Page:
Following their controversially appropriate promos for “No More Perfume On You“, TEEN TOP has finally returned to troll pedo-noonas all over again with their prepubescent presence.
On January 5th, TEEN TOP dropped their newest EP, “It’s“, and for a lack of a better term, it’s big. Big as in loud. Big as in exciting. Big as in…Big Bang? Yup, we’ll get to that in a sec
First, I have to admit that I’ve always had a soft spot for TEEN TOP, not because I’m some creepster who finds them incredibly adorable, but because I remember seeing tons of potential in them very early on in their career. I think one of the things that has really been holding them back though is a poor sense of unity among the group, not so much in regard to their relationship as band mates, but in regard to them as a vocal unit. I won’t beat a dead horse here, but the shit line distribution in TEEN TOP is enough to warrant continuous bitch fits from the boys not named Niel and Chunji. Has the Neil reign let up at all? Lol, no, no it hasn’t.
Brave Brothers produced TEEN TOP’s second mini-album, and as much as I went into this wanting to sling stones at him again, I couldn’t bring myself to do it this time because this is actually his best work in months.
The Brave Sound isn’t for everyone, that much has become incredibly clear over the last couple of years, as we’ve witnessed him take potentially amazing K-pop groups and drag them through a sea of nails. And to be fair, it’s really more a matter of him spreading himself too thin as a producer than his production tendencies, because there’s nothing particularly wrong about his style. As someone mentioned to me earlier: “Brave brothers may be repetitive as heck but his sounds have defined K-pop“, and I concur.
Brave Brothers has been around forever, and as the K-pop industry has grown, so has his audience and clientele. There’s a shit ton of groups at his disposal today, and it’s become less about who is capable of carrying out the Brave Sound and more about who and their mothers and mother’s mothers will take the Brave Sound and run with it, period.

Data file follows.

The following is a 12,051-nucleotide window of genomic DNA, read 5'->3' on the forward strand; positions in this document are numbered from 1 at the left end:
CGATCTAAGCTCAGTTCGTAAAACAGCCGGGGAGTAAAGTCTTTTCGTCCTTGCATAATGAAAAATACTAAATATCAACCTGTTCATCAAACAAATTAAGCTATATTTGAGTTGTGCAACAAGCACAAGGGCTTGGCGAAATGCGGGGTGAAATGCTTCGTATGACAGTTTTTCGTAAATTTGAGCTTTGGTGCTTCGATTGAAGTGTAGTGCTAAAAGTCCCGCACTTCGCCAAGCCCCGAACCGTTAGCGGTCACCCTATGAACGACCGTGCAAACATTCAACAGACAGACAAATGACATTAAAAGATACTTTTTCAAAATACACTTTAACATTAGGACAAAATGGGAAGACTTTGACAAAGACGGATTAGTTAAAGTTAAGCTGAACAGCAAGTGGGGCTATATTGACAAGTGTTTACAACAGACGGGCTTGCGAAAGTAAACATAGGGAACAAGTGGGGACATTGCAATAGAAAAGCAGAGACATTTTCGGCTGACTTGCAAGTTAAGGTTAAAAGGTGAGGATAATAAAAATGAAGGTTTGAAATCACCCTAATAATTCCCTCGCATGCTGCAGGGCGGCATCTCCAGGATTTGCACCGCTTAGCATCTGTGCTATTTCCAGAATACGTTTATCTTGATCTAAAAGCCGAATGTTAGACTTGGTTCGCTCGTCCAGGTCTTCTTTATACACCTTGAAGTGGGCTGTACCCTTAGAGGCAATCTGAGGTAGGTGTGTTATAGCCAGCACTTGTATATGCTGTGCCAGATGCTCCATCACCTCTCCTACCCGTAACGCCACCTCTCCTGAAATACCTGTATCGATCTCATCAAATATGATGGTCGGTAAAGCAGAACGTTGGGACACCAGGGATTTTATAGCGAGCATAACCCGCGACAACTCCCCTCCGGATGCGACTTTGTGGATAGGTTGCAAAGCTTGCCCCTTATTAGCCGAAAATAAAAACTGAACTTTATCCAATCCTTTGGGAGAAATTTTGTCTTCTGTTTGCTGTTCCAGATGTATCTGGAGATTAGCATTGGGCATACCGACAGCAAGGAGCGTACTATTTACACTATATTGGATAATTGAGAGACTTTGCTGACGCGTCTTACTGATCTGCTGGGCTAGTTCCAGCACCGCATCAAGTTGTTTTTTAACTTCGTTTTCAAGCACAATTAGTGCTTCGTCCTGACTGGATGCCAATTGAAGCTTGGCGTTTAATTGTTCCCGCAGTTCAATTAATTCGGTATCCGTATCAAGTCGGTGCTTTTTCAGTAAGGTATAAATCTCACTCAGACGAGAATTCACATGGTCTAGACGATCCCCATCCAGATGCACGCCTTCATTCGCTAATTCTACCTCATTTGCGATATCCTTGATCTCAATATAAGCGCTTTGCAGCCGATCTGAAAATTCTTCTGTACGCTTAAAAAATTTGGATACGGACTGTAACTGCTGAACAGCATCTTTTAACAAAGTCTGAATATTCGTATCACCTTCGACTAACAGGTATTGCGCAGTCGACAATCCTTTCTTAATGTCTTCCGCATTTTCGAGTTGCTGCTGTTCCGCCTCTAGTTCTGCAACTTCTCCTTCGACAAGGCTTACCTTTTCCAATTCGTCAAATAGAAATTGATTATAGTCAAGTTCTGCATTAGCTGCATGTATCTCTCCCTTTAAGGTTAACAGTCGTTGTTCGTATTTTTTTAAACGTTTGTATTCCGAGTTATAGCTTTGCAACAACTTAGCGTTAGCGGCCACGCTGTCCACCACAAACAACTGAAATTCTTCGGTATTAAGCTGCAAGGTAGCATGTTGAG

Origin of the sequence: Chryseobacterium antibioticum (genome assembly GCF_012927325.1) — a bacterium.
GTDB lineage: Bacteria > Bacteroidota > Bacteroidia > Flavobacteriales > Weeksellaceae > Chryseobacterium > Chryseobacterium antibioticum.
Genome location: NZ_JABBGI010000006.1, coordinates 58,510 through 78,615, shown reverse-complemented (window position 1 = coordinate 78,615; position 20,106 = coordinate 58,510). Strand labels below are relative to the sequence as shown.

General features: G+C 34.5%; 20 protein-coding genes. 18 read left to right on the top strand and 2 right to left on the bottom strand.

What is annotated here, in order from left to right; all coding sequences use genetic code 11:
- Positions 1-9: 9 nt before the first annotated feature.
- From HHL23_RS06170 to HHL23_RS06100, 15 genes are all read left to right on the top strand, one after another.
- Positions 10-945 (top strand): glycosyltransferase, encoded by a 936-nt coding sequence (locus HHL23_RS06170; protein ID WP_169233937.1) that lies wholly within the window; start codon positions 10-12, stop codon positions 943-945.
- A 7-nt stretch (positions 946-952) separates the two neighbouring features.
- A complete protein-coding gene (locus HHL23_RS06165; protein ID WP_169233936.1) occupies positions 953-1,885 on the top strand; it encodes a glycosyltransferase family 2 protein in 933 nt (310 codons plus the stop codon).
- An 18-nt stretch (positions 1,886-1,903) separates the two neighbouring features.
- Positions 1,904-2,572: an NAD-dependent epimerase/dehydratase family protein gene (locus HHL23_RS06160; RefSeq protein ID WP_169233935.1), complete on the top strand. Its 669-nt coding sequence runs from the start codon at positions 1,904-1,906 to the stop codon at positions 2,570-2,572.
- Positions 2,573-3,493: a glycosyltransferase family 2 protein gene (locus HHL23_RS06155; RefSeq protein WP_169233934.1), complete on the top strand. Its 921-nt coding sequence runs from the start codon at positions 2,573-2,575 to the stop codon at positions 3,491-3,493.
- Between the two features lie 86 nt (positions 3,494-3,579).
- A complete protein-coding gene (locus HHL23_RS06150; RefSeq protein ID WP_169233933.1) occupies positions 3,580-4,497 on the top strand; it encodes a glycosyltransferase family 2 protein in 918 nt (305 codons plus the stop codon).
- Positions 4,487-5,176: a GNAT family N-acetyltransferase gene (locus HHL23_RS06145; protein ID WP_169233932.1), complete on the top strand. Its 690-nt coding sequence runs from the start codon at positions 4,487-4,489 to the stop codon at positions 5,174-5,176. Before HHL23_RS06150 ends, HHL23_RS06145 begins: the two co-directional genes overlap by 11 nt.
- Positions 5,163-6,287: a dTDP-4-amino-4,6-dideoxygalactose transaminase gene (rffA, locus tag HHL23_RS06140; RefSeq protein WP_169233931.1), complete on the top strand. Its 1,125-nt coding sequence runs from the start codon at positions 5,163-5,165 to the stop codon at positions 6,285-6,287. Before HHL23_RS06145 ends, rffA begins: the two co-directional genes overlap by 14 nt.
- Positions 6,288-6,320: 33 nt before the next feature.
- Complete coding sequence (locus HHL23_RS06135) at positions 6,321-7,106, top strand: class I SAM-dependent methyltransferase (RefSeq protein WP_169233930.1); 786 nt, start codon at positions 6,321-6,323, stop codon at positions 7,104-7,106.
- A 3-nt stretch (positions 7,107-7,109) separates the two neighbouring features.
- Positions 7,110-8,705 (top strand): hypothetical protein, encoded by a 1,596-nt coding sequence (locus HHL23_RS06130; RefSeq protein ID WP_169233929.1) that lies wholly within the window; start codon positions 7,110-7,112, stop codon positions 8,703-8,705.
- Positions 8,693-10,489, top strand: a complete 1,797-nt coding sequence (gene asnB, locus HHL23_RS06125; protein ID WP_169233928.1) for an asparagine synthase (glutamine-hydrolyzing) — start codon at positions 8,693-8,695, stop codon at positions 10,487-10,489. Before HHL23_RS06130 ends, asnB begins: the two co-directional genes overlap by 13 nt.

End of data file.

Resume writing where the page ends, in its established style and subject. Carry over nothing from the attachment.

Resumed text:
A producer is trained and often times skilled at working with completely different artists with completely different musical angles, but there’s always going to be a niche somewhere, and rather than working around the niche for the sake of his artist, Brave Brothers works his artists around the niche. The problem is that it’s not always going to be a right fit and that has been more or less the case for most of his clients in the last year or so in K-pop.
However, there is always the chance that things will work, and lo and behold, the shit didn’t hit the fan this time.
“It’s” opens with the token self-hype intro track, “TEEN TOP“, that quickly transitions to the lead single, “Crazy” — or should I say “Last Farewell” Version 2.0 (proof). That’s right, remember when I said there’s something Big Bang about this? Well here you go. It’s so identical, you can actually dance to “Last Farewell” while listening to “Crazy”. It has the same piano line, same bark-raps, the whole nine yards, but that’s Brave Brothers for you. No shame whatsoever.
The best bits come in “Where’s Ma Girl” (the title is already mint), where TEEN TOP scavenge to find their girl amid a pretty catchy, urban banger. It features more rap than Niel singing, which is a breath of fresh air for this six. But what really stands out about this track is how effortless it is. This song is filled with tons of energy, but it’s controlled energy, so it’s really easy to get into. It has tension, it has release, and it’s basically a really fun pop song. Not to mention that I felt like repeating it after it finished. I mean, once you hit repeat, that’s it. Sold.
TEEN TOP’s “It’s” is a cheap-electronica Brave Brothers creation, and that much was no surprise, but what really caught my attention was how well most of this mini-album worked for TEEN TOP’s musical style. It’s like Brave Brothers finally found the perfect boy band that’ll go as batshit crazy as his songs, and somewhere in the production process it gelled. The songs here are fast paced and TEEN TOP actually show a little ‘tude, so much so that you almost forget that Niel is eating everybody’s lines.
TEEN TOP are young and probably extremely hyper kids that deserve age appropriate music, and this mini offers a good opportunity for them to let loose. Granted, most of it is highly generic, but the Brave production values coupled with cookie-cutter songs work just dandy for TEEN TOP.
via Asian Junkie